Prostate problems: What can I do myself?

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Many men know what it's like to feel the urge to urinate often and have to make regular trips to the toilet at night. These problems are usually caused by a benign enlarged prostate. If the problems caused by the prostate are only minor, it is often possible to manage them by simply changing a few everyday habits.

The gradual growth of the prostate gland is a normal part of aging in men. At some point it may cause urination problems, though. Men who have only mild symptoms can often cope quite well without treatment. There are a few strategies that can help in everyday life:

  • Drinking less if you can't or don't want to use the toilet for a longer time period – for example, before going to bed. The German Society of Urology recommends not drinking more than 1.5 liters spread evenly throughout the day. It's still important to get enough to drink generally, though – especially if you're thirsty.
  • Drinking diuretic drinks in moderation. These increase the amount of urine that comes out of your bladder, and include alcohol and drinks with caffeine in them (like green and black tea) in particular.
  • Using what is called a double-voiding technique when you urinate: Try to urinate again a few moments after you finish. This increases the chances of emptying your bladder properly. It can also help to squeeze any remaining urine out of the urethra with your hands.
  • Training your bladder's ability to hold urine by regularly delaying trips to the bathroom a little, and not going to the toilet immediately when you start feeling the urge.

It is also a good idea to review the medications you are taking with a doctor or pharmacist. Some medications can increase the production of urine or affect the bladder muscles, making the symptoms worse. These medications include:

Your doctor can advise you on possible alternatives that don't make the prostate problems worse.

Can herbal medicines offer relief from the symptoms?

Some men try out herbal medicines for the relief of prostate problems. More than 30 different herbal medicinal products are available for this purpose. Most of them can be bought over the counter in pharmacies. These are the most common ingredients:

  • Pumpkin seeds (cucurbita pepo L.)
  • Saw palmetto (S. repens), also called dwarf palm
  • African plum tree (P. africanum)
  • Rye pollen (S. cereale)
  • African potato (H. rooperi)
  • Nettle root (Urtica dioica radix)

Many of these products haven't yet been well studied. The best studied herbal products for prostate problems are made from saw palmetto extracts, sometimes combined with nettle root extracts. An analysis of 32 studies involving over 5,500 men found no difference between these products and a placebo (fake medication).

One of the largest and best-quality studies on saw palmetto extracts showed the following:

It didn't matter whether the participants took a placebo or a saw palmetto extract – the symptoms improved in about 44 out of 100 men in each of the groups. A more recent analysis has confirmed these results.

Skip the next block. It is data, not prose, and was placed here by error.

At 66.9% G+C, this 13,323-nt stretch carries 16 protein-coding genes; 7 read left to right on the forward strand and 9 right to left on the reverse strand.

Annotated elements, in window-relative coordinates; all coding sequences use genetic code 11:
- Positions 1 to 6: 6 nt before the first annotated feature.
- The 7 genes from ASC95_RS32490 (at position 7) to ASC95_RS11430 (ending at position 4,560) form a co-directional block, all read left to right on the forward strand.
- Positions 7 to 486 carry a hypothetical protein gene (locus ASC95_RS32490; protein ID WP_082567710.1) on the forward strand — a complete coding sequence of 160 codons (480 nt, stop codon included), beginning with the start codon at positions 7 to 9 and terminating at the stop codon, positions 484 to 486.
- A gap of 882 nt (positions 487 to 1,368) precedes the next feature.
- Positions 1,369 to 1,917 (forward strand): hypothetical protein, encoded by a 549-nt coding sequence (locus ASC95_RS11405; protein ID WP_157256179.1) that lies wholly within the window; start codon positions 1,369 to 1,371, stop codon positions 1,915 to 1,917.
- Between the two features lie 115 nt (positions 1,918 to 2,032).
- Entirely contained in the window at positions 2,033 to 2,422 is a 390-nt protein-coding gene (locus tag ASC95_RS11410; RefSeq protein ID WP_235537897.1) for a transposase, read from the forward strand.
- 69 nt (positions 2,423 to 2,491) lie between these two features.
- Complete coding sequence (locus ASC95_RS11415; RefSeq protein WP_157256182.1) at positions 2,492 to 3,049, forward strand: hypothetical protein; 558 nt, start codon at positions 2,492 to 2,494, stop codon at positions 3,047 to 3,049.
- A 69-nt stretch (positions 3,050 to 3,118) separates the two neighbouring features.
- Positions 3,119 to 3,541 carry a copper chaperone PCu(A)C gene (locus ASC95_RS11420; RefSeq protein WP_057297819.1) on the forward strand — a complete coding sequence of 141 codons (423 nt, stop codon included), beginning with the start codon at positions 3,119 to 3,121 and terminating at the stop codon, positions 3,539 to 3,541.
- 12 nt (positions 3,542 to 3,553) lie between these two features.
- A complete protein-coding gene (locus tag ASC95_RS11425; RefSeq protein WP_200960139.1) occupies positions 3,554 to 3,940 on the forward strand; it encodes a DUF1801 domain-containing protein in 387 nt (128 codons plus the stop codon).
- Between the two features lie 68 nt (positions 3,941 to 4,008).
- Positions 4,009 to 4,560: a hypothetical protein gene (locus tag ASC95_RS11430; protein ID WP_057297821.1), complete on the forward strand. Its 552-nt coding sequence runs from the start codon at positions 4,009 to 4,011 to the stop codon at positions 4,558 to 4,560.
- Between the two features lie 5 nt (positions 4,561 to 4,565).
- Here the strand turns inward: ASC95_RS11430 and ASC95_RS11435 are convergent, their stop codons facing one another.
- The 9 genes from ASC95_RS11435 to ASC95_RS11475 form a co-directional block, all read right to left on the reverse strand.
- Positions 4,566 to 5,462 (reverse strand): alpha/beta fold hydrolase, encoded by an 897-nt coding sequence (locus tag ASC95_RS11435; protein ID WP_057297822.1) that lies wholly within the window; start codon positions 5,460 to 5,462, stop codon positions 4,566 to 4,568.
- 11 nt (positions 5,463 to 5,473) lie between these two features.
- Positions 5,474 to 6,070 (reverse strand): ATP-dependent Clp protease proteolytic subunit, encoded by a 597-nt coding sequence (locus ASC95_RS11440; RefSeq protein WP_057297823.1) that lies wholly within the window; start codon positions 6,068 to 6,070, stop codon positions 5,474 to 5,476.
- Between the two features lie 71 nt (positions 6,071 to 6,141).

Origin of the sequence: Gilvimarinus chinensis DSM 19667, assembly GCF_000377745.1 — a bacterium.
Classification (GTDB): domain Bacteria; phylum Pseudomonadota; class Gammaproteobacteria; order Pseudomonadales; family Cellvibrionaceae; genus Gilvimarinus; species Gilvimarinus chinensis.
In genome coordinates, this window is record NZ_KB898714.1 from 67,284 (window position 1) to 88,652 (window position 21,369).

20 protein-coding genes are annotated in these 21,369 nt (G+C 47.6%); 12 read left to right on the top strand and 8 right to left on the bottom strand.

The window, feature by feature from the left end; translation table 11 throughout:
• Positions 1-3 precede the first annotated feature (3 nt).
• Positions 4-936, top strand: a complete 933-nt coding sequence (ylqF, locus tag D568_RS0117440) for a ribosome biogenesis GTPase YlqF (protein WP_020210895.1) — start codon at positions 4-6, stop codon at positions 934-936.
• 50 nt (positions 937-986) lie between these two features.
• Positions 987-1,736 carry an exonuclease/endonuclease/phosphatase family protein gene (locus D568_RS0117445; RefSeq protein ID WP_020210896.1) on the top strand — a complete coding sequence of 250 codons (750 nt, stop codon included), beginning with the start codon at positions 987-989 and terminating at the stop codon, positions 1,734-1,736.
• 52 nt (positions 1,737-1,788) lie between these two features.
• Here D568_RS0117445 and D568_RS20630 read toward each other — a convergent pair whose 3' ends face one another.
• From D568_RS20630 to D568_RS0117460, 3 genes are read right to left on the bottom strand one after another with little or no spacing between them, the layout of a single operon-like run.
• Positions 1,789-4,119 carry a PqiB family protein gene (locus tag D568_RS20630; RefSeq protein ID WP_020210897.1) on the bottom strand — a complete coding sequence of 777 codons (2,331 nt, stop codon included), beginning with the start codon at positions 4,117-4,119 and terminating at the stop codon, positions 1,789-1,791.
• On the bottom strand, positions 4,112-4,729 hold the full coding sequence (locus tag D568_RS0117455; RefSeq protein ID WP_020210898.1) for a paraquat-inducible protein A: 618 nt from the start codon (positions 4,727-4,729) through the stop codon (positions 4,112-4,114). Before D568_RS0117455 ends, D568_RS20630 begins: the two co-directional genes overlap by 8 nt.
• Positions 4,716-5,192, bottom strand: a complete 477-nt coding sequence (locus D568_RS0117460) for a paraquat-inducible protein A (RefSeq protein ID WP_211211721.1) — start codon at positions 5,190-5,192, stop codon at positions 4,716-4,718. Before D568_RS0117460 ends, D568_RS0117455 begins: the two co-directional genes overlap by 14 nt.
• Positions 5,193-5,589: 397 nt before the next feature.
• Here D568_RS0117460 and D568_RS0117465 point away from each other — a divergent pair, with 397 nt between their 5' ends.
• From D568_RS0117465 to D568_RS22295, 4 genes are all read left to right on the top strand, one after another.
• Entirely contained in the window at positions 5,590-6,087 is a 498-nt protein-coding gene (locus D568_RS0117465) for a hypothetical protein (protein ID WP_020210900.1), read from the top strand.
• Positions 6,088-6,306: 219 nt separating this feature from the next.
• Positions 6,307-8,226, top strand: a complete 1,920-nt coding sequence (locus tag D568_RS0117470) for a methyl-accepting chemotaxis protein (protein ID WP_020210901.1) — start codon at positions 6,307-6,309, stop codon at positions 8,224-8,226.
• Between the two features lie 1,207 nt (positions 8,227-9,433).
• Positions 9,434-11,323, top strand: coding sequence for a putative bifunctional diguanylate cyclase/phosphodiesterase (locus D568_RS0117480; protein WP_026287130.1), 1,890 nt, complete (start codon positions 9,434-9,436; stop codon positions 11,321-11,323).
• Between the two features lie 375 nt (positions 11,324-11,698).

These herbal products also had no effect on urine flow or nighttime trips to the toilet.

Höfner K, Bach T, Berges R et al. S2e-Leitlinie der Deutschen Urologen: Konservative und medikamentöse Therapie des benignen Prostatasyndroms (in Überarbeitung). [S2e guideline of the German urologists: Conservative and pharmacologic treatment of benign prostatic hyperplasia]. Urologe A 2016; 55(2): 184-194.

Tacklind J, MacDonald R, Rutks I et al. Serenoa repens for benign prostatic hyperplasia. Cochrane Database Syst Rev 2012; (12): CD001423.

Trivisonno LF, Sgarbossa N, Alvez GA et al. Serenoa repens for the treatment of lower urinary tract symptoms due to benign prostatic enlargement: A systematic review and meta-analysis. Investig Clin Urol 2021; 62(5): 520-534.

Wilt TJ, N'Dow J. Benign prostatic hyperplasia. Part 2: Management. BMJ 2008; 336(7637): 206-210.

IQWiG health information is written with the aim of helping people understand the advantages and disadvantages of the main treatment options and health care services.

Because IQWiG is a German institute, some of the information provided here is specific to the German health care system. The suitability of any of the described options in an individual case can be determined by talking to a doctor. can provide support for talks with doctors and other medical professionals, but cannot replace them. We do not offer individual consultations.

Our information is based on the results of good-quality studies. It is written by a team of health care professionals, scientists and editors, and reviewed by external experts. You can find a detailed description of how our health information is produced and updated in our methods.

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Please note that we do not provide individual advice on matters of health. You can read about where to find help and support in Germany in our information “How can I find self-help groups and information centers?

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Updated on July 22, 2022

Next planned update: 2025


Institute for Quality and Efficiency in Health Care (IQWiG, Germany)

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